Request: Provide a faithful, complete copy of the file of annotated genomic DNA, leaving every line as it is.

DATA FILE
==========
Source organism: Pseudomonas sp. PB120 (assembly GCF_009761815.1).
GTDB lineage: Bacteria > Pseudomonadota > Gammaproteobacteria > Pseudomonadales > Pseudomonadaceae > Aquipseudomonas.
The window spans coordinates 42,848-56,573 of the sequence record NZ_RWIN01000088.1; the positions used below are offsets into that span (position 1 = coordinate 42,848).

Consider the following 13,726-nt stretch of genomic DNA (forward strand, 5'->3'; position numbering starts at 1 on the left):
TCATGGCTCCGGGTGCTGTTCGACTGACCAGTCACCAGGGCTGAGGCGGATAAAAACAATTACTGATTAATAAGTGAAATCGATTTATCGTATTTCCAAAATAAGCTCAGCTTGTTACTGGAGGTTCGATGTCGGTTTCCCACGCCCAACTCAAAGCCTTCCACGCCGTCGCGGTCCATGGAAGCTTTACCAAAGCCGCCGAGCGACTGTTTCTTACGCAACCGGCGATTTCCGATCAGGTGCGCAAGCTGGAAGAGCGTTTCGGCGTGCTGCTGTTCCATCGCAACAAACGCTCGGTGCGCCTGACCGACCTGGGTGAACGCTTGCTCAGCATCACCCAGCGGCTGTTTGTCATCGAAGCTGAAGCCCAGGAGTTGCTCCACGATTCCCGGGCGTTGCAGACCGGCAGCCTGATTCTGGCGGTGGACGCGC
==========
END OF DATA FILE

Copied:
Source organism: Pseudomonas sp. PB120 (assembly GCF_009761815.1).
GTDB lineage: Bacteria > Pseudomonadota > Gammaproteobacteria > Pseudomonadales > Pseudomonadaceae > Aquipseudomonas.
The window spans coordinates 42,848-56,573 of the sequence record NZ_RWIN01000088.1; the positions used below are offsets into that span (position 1 = coordinate 42,848).

Consider the following 13,726-nt stretch of genomic DNA (forward strand, 5'->3'; position numbering starts at 1 on the left):
TCATGGCTCCGGGTGCTGTTCGACTGACCAGTCACCAGGGCTGAGGCGGATAAAAACAATTACTGATTAATAAGTGAAATCGATTTATCGTATTTCCAAAATAAGCTCAGCTTGTTACTGGAGGTTCGATGTCGGTTTCCCACGCCCAACTCAAAGCCTTCCACGCCGTCGCGGTCCATGGAAGCTTTACCAAAGCCGCCGAGCGACTGTTTCTTACGCAACCGGCGATTTCCGATCAGGTGCGCAAGCTGGAAGAGCGTTTCGGCGTGCTGCTGTTCCATCGCAACAAACGCTCGGTGCGCCTGACCGACCTGGGTGAACGCTTGCTCAGCATCACCCAGCGGCTGTTTGTCATCGAAGCTGAAGCCCAGGAGTTGCTCCACGATTCCCGGGCGTTGCAGACCGGCAGCCTGATTCTGGCGGTGGACGCGC